Through her subtle and serene works, Agnes Martin (American, 1912–2004) sought to convey states of happiness, joy, introspection, and innocence. While she believed that art could not depict those intangible states, she created paintings and drawings that drew from the subjective intensity of Abstract Expressionism and the calculated geometries of Minimalism to elicit such emotive effects.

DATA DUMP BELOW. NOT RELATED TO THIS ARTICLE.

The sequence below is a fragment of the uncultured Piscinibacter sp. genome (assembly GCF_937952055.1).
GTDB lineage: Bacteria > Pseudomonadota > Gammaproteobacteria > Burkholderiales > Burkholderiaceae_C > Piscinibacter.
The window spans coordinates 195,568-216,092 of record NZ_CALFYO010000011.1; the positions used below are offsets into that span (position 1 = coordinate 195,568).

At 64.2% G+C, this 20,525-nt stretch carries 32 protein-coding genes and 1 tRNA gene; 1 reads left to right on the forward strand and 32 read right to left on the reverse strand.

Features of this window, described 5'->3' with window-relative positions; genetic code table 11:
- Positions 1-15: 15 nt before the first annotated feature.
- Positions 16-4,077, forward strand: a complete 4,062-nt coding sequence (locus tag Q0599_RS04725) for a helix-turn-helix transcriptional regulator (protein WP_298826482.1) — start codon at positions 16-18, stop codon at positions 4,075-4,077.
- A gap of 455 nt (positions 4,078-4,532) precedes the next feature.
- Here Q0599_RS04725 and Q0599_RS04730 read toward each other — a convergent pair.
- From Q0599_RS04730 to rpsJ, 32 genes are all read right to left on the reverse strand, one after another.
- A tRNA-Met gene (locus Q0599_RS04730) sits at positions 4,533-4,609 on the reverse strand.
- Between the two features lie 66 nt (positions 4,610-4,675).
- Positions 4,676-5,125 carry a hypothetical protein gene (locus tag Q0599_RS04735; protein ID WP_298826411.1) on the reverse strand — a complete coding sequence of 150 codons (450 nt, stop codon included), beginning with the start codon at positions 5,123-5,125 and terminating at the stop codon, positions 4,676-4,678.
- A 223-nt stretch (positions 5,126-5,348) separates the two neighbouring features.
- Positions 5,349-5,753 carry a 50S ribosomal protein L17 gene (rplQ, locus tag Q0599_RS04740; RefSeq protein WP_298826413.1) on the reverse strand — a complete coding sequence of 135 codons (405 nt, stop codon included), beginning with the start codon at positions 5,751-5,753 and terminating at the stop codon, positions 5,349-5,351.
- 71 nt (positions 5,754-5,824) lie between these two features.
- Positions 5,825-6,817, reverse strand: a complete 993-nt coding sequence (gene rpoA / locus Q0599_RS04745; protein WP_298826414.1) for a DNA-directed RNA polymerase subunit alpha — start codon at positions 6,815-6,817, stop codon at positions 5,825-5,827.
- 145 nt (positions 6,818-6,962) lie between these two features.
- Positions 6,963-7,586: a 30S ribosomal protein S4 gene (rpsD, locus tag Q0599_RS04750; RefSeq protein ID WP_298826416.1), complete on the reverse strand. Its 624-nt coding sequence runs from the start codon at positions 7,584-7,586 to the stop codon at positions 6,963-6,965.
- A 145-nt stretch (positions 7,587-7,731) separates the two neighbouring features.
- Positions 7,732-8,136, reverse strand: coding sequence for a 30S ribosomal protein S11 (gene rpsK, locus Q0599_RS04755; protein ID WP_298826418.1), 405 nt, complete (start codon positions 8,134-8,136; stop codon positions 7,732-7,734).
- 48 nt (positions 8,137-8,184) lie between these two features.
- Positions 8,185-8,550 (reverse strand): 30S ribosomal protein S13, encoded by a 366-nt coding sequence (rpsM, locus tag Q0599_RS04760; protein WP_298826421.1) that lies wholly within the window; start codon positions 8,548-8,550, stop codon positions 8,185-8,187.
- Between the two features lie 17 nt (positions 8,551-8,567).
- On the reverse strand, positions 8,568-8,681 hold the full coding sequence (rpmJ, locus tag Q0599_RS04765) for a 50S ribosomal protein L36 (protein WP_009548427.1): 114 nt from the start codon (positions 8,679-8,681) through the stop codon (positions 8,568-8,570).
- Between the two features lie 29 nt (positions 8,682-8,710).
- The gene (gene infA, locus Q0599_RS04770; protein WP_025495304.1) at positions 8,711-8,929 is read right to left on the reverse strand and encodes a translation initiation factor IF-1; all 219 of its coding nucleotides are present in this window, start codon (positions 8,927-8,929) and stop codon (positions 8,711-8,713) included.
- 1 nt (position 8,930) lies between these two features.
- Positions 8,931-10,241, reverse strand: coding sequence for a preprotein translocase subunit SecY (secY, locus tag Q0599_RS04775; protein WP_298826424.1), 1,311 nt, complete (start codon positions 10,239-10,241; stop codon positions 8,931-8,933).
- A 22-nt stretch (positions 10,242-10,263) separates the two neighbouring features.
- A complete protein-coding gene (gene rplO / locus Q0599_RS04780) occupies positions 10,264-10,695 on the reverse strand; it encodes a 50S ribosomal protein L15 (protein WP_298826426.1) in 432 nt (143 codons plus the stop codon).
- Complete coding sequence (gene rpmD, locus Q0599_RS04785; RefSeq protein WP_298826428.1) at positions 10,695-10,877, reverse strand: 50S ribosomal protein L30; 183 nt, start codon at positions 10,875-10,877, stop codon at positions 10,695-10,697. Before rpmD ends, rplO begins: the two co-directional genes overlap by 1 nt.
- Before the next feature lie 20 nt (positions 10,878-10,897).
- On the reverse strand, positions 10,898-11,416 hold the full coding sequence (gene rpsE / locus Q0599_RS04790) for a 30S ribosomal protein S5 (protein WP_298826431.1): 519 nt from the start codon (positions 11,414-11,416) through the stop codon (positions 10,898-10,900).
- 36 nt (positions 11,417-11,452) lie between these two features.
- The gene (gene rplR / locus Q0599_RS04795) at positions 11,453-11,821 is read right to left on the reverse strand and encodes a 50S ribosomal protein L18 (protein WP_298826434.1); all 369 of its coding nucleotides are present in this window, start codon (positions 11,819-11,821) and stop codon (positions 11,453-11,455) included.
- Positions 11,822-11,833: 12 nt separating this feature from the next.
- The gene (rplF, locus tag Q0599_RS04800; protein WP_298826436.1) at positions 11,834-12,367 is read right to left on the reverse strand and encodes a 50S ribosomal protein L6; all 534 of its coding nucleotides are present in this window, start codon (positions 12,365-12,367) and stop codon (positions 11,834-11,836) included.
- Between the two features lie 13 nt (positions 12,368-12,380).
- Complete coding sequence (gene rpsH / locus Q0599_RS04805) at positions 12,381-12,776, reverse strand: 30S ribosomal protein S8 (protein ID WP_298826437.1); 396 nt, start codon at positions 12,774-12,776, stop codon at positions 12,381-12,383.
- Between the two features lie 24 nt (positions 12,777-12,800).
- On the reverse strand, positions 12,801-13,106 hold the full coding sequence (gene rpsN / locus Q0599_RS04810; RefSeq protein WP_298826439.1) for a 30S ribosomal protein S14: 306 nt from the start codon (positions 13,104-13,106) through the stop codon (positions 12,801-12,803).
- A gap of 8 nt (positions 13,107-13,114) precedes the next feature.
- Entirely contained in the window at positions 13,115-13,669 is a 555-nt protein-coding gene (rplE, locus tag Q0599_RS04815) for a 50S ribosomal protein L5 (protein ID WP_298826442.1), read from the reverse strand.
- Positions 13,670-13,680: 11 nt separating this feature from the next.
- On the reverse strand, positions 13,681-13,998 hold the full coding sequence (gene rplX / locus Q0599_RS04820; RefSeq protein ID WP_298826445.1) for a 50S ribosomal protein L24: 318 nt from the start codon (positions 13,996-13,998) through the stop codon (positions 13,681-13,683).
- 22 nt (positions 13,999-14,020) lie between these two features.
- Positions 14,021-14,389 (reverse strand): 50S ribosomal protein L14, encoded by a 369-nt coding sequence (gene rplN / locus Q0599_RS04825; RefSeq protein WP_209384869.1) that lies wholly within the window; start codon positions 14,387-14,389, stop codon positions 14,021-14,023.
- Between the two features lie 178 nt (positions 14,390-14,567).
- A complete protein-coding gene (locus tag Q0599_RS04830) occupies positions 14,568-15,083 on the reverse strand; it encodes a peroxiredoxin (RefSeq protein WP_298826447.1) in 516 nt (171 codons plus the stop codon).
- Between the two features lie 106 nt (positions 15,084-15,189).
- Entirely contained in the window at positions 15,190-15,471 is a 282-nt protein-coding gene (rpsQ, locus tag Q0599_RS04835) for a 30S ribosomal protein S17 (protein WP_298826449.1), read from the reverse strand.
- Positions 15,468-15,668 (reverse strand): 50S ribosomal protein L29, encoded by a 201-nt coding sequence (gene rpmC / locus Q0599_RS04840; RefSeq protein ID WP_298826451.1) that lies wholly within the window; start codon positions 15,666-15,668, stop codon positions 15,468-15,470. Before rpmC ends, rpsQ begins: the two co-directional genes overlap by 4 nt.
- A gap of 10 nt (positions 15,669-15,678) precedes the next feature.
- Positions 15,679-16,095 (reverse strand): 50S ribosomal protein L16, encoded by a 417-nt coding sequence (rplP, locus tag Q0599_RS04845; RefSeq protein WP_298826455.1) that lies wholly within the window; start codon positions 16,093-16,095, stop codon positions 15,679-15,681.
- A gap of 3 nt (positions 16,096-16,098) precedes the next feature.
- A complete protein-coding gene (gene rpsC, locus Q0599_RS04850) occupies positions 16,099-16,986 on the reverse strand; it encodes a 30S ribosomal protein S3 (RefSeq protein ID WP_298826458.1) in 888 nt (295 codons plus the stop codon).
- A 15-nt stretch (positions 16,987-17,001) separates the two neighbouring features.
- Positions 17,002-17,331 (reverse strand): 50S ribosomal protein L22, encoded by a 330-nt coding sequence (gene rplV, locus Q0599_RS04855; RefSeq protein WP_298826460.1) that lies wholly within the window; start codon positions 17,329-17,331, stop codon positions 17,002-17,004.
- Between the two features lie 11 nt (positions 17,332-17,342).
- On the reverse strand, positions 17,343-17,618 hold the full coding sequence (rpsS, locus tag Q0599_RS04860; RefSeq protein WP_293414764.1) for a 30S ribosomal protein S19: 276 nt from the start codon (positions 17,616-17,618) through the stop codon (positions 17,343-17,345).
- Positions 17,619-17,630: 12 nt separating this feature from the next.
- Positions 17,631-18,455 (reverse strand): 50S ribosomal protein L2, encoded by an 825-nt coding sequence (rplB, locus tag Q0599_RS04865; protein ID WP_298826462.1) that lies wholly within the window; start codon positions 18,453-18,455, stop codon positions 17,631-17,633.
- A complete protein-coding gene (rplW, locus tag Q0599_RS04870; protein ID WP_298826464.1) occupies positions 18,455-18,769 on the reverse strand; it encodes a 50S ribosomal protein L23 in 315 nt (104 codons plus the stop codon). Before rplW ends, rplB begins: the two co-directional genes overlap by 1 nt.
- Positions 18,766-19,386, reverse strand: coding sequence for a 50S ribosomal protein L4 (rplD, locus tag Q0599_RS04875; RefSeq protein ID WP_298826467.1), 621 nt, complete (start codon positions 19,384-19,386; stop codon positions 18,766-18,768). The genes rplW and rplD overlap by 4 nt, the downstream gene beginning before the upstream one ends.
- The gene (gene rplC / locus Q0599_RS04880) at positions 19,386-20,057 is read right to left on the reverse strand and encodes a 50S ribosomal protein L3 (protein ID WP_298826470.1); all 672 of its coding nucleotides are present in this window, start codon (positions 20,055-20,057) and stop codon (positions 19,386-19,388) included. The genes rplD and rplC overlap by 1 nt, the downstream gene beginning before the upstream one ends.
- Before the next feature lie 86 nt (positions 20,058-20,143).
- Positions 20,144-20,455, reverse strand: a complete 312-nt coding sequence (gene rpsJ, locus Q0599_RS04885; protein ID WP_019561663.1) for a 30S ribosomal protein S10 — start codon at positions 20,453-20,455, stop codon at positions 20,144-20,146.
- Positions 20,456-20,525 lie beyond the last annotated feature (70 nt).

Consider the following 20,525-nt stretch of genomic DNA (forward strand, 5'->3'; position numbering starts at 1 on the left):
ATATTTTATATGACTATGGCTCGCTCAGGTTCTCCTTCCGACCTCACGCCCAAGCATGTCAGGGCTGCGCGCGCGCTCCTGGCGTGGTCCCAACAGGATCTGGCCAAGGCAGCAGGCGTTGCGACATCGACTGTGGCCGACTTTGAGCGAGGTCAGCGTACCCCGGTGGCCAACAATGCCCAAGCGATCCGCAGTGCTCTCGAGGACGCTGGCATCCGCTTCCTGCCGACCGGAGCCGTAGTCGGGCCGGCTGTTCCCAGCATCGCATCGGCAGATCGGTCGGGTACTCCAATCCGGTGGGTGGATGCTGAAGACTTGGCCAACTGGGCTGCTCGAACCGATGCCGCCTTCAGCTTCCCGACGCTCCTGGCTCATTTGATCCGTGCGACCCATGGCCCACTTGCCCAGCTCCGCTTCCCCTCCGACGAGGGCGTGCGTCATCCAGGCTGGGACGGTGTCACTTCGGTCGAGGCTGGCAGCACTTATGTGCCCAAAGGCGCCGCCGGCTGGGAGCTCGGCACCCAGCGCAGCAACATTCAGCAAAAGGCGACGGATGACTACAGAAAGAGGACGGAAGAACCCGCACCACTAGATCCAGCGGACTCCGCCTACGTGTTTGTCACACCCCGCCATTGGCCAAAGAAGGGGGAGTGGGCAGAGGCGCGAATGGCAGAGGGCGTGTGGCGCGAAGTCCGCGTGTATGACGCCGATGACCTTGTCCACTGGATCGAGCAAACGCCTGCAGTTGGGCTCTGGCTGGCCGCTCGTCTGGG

Martin’s earliest works used imagery to reference the real world, but in the early 1960s she developed her signature grids that appear to extend endlessly, evoking infinity. Each composition of her graphite lines is remarkably different in intention, feeling, and visual impact. These variations, which become evident through careful observation, heighten our perception of Martin’s skillfully nuanced artistic vision. Sometimes compared to live performances, her meticulous-yet-understated compositions can be discovered through close looking and shifting perspective of the viewer.